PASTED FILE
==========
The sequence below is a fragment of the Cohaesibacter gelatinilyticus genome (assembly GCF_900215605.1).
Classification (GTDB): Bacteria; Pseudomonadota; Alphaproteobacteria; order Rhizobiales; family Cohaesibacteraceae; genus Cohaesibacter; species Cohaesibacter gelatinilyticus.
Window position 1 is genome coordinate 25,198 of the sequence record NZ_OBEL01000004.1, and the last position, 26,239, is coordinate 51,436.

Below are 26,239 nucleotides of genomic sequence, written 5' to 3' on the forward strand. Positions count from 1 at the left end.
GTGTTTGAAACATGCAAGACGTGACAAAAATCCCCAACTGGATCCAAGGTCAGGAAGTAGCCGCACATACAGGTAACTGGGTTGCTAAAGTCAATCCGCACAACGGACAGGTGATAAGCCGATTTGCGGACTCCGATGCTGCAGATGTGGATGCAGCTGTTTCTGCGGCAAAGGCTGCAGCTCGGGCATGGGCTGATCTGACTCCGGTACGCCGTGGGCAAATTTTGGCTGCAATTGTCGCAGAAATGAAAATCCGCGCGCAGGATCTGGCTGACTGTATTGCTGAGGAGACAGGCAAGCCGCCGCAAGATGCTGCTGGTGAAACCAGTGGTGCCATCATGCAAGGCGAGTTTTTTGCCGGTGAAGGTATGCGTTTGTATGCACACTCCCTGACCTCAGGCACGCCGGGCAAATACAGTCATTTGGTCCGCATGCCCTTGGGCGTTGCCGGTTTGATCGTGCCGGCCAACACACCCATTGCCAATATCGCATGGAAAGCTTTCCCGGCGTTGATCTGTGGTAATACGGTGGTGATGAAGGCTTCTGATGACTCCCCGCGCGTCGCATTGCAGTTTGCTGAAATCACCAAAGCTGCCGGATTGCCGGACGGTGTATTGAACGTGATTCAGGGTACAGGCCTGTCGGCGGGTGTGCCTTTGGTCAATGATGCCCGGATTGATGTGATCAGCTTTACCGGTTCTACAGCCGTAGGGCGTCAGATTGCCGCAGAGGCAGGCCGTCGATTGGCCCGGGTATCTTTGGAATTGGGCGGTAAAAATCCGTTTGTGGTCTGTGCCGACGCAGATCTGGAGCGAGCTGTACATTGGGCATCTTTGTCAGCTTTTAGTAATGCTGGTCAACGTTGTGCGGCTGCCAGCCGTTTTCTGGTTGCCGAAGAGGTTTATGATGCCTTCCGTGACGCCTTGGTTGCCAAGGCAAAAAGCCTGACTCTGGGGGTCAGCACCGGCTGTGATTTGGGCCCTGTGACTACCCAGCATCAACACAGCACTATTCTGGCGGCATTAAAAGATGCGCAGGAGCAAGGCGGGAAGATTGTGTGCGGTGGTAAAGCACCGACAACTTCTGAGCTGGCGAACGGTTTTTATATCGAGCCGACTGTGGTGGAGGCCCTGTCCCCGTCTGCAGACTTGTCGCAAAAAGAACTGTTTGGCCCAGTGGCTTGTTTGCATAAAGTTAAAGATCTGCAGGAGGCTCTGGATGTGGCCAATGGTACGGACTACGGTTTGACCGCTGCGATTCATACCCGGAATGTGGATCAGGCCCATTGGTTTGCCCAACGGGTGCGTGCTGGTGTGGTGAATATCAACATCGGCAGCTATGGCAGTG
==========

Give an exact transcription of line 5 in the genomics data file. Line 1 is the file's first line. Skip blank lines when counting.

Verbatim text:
GTGTTTGAAACATGCAAGACGTGACAAAAATCCCCAACTGGATCCAAGGTCAGGAAGTAGCCGCACATACAGGTAACTGGGTTGCTAAAGTCAATCCGCACAACGGACAGGTGATAAGCCGATTTGCGGACTCCGATGCTGCAGATGTGGATGCAGCTGTTTCTGCGGCAAAGGCTGCAGCTCGGGCATGGGCTGATCTGACTCCGGTACGCCGTGGGCAAATTTTGGCTGCAATTGTCGCAGAAATGAAAATCCGCGCGCAGGATCTGGCTGACTGTATTGCTGAGGAGACAGGCAAGCCGCCGCAAGATGCTGCTGGTGAAACCAGTGGTGCCATCATGCAAGGCGAGTTTTTTGCCGGTGAAGGTATGCGTTTGTATGCACACTCCCTGACCTCAGGCACGCCGGGCAAATACAGTCATTTGGTCCGCATGCCCTTGGGCGTTGCCGGTTTGATCGTGCCGGCCAACACACCCATTGCCAATATCGCATGGAAAGCTTTCCCGGCGTTGATCTGTGGTAATACGGTGGTGATGAAGGCTTCTGATGACTCCCCGCGCGTCGCATTGCAGTTTGCTGAAATCACCAAAGCTGCCGGATTGCCGGACGGTGTATTGAACGTGATTCAGGGTACAGGCCTGTCGGCGGGTGTGCCTTTGGTCAATGATGCCCGGATTGATGTGATCAGCTTTACCGGTTCTACAGCCGTAGGGCGTCAGATTGCCGCAGAGGCAGGCCGTCGATTGGCCCGGGTATCTTTGGAATTGGGCGGTAAAAATCCGTTTGTGGTCTGTGCCGACGCAGATCTGGAGCGAGCTGTACATTGGGCATCTTTGTCAGCTTTTAGTAATGCTGGTCAACGTTGTGCGGCTGCCAGCCGTTTTCTGGTTGCCGAAGAGGTTTATGATGCCTTCCGTGACGCCTTGGTTGCCAAGGCAAAAAGCCTGACTCTGGGGGTCAGCACCGGCTGTGATTTGGGCCCTGTGACTACCCAGCATCAACACAGCACTATTCTGGCGGCATTAAAAGATGCGCAGGAGCAAGGCGGGAAGATTGTGTGCGGTGGTAAAGCACCGACAACTTCTGAGCTGGCGAACGGTTTTTATATCGAGCCGACTGTGGTGGAGGCCCTGTCCCCGTCTGCAGACTTGTCGCAAAAAGAACTGTTTGGCCCAGTGGCTTGTTTGCATAAAGTTAAAGATCTGCAGGAGGCTCTGGATGTGGCCAATGGTACGGACTACGGTTTGACCGCTGCGATTCATACCCGGAATGTGGATCAGGCCCATTGGTTTGCCCAACGGGTGCGTGCTGGTGTGGTGAATATCAACATCGGCAGCTATGGCAGTG